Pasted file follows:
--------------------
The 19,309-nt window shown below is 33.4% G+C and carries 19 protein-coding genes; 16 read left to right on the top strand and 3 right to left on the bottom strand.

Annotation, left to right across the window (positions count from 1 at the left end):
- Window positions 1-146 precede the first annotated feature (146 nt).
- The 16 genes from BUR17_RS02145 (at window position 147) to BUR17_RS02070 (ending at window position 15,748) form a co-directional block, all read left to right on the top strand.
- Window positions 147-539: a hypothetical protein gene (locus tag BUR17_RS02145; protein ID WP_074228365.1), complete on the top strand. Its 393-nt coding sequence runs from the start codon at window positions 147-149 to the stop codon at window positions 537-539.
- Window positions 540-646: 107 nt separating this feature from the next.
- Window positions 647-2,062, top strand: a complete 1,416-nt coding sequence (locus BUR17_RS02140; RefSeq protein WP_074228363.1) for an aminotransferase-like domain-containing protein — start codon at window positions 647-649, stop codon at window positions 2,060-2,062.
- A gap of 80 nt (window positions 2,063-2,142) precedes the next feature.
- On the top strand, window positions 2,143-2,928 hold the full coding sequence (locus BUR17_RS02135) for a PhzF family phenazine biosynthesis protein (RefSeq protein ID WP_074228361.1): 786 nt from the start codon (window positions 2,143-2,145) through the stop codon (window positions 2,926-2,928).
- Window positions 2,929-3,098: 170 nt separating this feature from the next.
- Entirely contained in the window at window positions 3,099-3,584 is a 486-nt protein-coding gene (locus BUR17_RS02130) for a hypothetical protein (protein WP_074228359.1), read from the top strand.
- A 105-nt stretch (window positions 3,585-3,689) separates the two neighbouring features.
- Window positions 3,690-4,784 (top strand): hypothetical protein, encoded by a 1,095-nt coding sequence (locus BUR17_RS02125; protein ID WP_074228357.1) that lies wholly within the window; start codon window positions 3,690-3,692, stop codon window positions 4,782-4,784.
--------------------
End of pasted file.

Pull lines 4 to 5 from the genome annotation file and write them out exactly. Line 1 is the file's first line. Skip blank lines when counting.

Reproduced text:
- The 16 genes from BUR17_RS02145 (at window position 147) to BUR17_RS02070 (ending at window position 15,748) form a co-directional block, all read left to right on the top strand.
- Window positions 147-539: a hypothetical protein gene (locus tag BUR17_RS02145; protein ID WP_074228365.1), complete on the top strand. Its 393-nt coding sequence runs from the start codon at window positions 147-149 to the stop codon at window positions 537-539.